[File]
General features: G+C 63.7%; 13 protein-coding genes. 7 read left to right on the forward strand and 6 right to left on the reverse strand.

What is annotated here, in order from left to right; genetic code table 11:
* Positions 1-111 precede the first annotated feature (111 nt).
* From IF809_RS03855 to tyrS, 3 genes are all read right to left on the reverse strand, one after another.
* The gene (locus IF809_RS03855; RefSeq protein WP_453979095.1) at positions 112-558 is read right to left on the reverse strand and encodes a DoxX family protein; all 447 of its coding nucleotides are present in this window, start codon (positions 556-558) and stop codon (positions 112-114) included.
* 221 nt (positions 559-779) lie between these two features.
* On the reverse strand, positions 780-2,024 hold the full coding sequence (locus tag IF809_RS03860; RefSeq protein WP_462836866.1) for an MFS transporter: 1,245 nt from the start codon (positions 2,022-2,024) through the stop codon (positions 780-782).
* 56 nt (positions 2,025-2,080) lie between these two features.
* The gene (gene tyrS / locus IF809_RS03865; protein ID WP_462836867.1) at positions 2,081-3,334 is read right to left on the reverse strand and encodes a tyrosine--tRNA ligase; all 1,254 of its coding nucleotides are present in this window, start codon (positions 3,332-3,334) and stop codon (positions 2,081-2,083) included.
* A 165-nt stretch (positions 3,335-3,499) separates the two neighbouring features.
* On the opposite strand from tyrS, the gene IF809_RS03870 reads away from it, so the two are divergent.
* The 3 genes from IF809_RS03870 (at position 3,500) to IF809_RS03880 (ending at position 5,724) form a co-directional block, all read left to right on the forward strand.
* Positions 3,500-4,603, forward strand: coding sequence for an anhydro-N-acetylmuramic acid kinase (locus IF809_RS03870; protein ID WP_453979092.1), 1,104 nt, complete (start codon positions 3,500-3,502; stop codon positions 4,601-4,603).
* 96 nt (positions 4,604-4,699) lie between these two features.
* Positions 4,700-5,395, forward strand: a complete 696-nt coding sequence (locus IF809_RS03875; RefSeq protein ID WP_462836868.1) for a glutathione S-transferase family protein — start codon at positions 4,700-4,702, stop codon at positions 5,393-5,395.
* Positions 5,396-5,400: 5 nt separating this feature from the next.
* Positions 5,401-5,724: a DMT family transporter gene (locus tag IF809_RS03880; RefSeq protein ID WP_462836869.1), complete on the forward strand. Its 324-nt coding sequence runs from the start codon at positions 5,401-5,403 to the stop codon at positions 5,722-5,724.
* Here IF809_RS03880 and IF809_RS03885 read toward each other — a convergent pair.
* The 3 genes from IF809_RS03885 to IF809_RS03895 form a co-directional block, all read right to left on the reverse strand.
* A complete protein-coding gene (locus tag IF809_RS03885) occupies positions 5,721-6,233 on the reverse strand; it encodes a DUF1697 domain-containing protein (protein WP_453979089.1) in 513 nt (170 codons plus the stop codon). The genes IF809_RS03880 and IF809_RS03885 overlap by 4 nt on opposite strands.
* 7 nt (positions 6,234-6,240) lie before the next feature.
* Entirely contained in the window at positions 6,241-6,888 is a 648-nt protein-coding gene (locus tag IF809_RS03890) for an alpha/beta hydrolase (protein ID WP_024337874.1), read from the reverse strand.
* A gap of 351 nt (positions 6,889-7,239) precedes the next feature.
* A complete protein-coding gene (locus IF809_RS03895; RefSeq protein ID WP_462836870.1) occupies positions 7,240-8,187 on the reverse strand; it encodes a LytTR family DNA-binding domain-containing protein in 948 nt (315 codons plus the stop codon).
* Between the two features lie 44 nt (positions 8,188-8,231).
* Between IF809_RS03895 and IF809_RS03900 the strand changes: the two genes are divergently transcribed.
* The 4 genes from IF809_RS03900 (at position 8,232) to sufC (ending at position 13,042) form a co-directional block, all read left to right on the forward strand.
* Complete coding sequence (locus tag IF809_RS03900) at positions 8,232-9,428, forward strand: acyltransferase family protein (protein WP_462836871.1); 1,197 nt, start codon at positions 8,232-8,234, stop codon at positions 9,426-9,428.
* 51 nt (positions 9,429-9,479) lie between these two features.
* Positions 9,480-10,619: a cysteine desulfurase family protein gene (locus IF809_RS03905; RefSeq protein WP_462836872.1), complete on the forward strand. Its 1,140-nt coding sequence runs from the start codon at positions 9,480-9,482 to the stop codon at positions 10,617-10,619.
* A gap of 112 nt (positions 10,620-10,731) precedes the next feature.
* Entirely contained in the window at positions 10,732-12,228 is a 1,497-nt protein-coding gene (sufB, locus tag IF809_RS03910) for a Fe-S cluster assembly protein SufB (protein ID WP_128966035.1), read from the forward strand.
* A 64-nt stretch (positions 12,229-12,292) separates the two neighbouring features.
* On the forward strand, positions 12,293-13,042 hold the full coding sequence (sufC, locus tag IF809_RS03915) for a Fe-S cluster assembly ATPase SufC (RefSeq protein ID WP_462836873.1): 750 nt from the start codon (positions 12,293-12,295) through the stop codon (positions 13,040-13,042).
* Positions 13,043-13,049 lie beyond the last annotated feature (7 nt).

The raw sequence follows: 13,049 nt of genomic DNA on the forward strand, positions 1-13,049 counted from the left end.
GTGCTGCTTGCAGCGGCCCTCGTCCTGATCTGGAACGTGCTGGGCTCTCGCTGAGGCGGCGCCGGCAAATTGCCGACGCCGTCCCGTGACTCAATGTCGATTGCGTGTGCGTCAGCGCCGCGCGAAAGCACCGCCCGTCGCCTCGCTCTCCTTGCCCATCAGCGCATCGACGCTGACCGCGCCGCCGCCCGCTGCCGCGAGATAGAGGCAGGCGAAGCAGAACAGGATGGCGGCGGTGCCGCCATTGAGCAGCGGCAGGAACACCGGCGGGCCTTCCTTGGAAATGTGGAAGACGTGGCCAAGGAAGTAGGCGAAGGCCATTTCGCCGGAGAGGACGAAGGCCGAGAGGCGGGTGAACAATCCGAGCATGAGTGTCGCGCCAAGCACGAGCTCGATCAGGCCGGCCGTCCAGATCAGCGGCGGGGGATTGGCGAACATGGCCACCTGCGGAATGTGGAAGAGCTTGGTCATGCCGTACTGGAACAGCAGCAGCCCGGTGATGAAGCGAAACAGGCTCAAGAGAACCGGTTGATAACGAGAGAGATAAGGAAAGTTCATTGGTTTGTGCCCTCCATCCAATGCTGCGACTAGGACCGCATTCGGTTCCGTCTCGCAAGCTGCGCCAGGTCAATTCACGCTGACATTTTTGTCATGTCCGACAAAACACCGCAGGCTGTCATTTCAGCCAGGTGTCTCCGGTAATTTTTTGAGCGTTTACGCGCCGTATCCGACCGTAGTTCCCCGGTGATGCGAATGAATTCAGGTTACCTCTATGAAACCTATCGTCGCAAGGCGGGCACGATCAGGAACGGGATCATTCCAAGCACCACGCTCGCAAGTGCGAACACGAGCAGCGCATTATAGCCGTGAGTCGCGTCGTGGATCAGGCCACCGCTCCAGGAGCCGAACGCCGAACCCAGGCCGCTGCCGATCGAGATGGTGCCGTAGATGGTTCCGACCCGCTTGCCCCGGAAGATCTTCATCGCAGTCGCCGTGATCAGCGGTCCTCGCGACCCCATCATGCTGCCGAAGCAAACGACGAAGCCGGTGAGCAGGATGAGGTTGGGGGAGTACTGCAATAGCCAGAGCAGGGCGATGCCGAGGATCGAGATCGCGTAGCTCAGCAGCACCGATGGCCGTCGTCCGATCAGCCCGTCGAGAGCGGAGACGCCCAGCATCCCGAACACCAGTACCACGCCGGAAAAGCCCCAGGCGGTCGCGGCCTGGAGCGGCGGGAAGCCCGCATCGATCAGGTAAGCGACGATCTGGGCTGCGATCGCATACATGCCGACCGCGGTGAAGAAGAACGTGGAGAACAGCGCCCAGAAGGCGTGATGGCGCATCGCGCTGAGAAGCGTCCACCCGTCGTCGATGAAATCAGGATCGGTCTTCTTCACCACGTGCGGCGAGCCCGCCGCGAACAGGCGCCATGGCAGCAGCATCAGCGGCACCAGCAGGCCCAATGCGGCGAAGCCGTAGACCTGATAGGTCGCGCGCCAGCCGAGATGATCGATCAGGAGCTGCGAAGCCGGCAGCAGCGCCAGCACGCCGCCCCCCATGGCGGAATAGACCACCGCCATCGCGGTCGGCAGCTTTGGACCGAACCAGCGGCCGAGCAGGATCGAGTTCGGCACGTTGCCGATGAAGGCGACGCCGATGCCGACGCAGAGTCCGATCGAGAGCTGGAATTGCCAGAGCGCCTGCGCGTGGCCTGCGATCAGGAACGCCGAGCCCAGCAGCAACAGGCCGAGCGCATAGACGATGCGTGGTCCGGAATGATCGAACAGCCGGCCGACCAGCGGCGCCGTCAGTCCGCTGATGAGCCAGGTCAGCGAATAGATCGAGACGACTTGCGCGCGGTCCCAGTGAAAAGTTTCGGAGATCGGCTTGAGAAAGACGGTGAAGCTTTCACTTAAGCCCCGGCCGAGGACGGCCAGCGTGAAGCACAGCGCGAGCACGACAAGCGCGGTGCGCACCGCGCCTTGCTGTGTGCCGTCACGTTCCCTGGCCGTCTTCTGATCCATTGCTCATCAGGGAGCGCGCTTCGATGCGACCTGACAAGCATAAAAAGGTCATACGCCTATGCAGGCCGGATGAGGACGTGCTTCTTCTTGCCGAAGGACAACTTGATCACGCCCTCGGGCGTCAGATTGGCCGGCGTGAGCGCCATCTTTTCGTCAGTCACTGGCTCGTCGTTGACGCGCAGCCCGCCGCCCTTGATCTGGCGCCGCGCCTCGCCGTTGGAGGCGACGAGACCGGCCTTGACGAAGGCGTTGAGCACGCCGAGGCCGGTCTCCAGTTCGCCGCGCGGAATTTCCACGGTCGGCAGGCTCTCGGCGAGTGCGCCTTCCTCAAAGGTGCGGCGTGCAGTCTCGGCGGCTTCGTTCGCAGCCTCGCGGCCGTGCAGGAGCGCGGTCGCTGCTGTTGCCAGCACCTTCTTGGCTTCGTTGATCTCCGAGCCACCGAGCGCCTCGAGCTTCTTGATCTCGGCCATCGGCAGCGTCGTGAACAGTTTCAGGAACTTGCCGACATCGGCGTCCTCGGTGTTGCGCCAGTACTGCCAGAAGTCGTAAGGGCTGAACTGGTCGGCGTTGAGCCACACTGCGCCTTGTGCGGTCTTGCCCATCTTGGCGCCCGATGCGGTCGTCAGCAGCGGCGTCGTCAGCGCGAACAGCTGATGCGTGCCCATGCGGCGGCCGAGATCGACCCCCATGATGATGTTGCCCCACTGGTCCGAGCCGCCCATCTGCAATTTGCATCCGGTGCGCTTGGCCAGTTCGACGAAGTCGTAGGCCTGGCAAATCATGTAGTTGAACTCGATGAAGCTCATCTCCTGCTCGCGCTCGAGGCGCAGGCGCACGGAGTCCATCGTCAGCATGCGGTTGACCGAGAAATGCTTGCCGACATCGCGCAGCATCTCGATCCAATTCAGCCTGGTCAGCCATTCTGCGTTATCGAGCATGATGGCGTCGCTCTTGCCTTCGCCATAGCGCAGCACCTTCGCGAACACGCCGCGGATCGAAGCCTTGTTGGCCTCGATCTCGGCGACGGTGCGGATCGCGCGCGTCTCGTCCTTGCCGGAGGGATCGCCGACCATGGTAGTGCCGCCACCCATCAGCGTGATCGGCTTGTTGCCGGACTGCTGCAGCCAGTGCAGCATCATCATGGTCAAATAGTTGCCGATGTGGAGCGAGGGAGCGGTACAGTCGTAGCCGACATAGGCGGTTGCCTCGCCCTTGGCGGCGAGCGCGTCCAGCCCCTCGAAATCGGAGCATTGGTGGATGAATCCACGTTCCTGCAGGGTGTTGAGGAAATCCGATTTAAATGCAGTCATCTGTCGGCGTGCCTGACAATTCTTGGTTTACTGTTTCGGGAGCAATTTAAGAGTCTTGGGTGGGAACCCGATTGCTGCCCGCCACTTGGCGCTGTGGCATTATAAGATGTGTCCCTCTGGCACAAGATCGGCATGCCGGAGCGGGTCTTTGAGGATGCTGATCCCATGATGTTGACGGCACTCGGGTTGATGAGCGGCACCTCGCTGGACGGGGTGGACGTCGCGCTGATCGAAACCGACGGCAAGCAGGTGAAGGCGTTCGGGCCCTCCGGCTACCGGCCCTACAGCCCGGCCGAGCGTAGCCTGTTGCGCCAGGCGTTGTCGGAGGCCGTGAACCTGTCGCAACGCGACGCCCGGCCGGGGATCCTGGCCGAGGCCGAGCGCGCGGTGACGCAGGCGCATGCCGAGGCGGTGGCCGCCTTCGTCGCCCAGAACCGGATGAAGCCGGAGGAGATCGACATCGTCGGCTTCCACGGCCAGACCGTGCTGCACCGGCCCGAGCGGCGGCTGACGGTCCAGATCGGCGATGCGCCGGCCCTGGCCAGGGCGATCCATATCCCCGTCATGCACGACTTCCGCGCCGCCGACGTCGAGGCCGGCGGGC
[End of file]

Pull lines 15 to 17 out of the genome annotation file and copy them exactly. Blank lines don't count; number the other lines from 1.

* Positions 4,700-5,395, forward strand: a complete 696-nt coding sequence (locus IF809_RS03875; RefSeq protein ID WP_462836868.1) for a glutathione S-transferase family protein — start codon at positions 4,700-4,702, stop codon at positions 5,393-5,395.
* Positions 5,396-5,400: 5 nt separating this feature from the next.
* Positions 5,401-5,724: a DMT family transporter gene (locus tag IF809_RS03880; RefSeq protein ID WP_462836869.1), complete on the forward strand. Its 324-nt coding sequence runs from the start codon at positions 5,401-5,403 to the stop codon at positions 5,722-5,724.